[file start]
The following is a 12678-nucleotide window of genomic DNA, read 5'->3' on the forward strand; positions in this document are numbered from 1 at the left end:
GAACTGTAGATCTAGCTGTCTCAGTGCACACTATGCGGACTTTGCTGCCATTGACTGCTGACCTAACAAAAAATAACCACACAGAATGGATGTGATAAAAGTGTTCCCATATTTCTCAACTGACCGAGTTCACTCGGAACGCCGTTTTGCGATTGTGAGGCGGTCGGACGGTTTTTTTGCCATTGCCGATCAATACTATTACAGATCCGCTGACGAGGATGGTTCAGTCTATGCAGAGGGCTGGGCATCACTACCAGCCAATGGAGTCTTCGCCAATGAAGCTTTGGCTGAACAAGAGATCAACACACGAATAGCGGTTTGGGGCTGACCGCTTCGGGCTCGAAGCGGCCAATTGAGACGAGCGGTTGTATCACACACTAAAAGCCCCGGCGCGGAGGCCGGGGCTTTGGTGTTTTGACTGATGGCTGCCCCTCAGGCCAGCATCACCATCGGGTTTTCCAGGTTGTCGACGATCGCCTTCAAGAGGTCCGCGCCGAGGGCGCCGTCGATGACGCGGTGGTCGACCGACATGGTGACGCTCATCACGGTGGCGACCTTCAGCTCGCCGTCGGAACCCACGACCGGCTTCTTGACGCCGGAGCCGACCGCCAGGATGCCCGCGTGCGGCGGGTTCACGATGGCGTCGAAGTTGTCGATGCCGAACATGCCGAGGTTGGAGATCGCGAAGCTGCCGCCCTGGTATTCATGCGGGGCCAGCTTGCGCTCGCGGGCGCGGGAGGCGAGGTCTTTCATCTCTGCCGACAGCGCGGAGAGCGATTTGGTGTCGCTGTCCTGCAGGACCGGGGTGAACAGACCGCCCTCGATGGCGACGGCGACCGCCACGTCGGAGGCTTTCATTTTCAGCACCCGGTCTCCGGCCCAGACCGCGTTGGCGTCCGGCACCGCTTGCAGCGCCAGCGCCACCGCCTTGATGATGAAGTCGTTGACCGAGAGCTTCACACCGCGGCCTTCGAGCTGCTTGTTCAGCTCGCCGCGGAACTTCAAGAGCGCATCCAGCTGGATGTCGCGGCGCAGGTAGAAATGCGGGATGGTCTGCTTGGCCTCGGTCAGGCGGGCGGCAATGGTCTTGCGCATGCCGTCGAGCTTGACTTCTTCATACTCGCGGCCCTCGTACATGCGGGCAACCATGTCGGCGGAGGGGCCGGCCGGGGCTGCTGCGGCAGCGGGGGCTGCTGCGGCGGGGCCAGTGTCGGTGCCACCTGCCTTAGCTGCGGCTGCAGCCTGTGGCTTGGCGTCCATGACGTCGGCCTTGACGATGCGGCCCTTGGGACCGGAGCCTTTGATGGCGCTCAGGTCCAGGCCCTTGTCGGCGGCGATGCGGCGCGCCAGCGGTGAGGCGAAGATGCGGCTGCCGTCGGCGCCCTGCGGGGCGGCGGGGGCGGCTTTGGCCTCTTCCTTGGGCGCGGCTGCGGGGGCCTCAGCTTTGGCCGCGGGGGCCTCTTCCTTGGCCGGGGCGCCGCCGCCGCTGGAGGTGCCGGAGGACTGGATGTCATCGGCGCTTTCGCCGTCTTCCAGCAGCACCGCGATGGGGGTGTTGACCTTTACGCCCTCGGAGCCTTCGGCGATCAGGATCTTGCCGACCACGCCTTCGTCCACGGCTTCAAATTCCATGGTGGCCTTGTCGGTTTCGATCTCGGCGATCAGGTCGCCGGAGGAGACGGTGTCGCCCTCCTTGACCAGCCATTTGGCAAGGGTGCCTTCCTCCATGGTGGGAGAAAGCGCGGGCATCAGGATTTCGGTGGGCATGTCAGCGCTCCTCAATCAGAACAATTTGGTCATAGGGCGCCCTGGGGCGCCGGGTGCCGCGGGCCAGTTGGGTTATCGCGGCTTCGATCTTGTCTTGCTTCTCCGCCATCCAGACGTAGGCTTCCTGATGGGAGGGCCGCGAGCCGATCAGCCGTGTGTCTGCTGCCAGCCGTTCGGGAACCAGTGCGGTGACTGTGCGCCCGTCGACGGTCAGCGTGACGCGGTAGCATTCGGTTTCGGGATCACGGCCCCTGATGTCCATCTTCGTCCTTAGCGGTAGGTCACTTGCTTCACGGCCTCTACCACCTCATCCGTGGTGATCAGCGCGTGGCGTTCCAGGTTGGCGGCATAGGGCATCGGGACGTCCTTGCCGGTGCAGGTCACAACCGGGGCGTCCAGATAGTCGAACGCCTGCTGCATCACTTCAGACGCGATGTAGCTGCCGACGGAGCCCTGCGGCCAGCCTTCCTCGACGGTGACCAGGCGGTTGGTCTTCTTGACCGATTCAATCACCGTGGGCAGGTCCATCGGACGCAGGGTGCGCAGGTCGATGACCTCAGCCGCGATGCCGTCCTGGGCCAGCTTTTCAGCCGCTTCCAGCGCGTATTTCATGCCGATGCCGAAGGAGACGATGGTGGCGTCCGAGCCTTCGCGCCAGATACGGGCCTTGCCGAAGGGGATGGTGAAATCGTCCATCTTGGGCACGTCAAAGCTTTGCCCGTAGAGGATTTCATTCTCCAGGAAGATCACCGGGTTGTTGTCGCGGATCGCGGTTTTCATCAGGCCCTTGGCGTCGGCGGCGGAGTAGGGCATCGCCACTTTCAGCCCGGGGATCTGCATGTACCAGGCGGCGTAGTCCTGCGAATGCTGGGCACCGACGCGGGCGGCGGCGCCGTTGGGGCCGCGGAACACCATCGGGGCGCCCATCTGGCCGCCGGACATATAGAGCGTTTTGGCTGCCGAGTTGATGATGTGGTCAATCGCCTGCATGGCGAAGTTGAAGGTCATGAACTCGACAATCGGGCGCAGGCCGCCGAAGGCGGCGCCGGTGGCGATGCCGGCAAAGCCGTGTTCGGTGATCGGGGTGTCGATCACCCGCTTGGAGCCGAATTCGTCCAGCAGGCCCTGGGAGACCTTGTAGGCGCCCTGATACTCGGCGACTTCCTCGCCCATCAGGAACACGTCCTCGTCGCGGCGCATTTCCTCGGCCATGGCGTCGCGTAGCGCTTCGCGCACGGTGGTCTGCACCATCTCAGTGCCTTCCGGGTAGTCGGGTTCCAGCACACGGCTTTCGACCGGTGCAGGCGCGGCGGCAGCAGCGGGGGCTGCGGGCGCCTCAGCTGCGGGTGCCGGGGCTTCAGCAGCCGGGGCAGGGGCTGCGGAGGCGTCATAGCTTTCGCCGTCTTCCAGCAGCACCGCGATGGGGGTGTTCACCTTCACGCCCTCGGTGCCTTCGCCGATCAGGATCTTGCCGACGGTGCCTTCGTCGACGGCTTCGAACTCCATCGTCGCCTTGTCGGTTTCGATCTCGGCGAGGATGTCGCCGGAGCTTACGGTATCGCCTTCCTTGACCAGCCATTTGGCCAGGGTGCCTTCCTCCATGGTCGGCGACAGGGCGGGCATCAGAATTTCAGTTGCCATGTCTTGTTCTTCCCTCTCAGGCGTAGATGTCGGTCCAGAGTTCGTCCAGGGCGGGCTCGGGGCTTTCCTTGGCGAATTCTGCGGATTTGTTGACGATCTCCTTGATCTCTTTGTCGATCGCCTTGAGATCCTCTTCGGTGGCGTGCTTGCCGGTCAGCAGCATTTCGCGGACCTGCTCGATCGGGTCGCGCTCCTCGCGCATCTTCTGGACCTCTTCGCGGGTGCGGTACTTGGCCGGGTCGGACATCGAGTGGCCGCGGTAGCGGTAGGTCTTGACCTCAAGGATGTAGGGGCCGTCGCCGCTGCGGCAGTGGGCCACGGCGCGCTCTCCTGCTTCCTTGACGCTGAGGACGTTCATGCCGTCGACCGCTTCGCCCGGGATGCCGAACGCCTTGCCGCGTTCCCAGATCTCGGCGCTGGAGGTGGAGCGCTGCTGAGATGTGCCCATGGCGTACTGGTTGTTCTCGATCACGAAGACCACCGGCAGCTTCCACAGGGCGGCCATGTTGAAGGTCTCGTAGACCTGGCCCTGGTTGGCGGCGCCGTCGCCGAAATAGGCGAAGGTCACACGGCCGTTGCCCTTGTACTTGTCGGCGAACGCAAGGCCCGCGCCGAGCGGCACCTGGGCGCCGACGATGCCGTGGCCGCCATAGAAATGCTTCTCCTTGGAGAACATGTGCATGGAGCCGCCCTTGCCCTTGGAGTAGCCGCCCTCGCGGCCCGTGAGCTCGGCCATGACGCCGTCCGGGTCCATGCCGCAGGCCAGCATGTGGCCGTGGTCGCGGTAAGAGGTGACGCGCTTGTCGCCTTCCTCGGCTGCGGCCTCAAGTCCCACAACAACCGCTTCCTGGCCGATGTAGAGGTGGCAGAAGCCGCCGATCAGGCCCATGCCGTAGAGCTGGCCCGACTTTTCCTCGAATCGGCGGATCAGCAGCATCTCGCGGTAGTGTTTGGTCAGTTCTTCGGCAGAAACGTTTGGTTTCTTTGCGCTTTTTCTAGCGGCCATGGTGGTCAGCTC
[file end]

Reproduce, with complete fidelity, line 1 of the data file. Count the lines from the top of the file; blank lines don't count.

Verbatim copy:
The following is a 12678-nucleotide window of genomic DNA, read 5'->3' on the forward strand; positions in this document are numbered from 1 at the left end: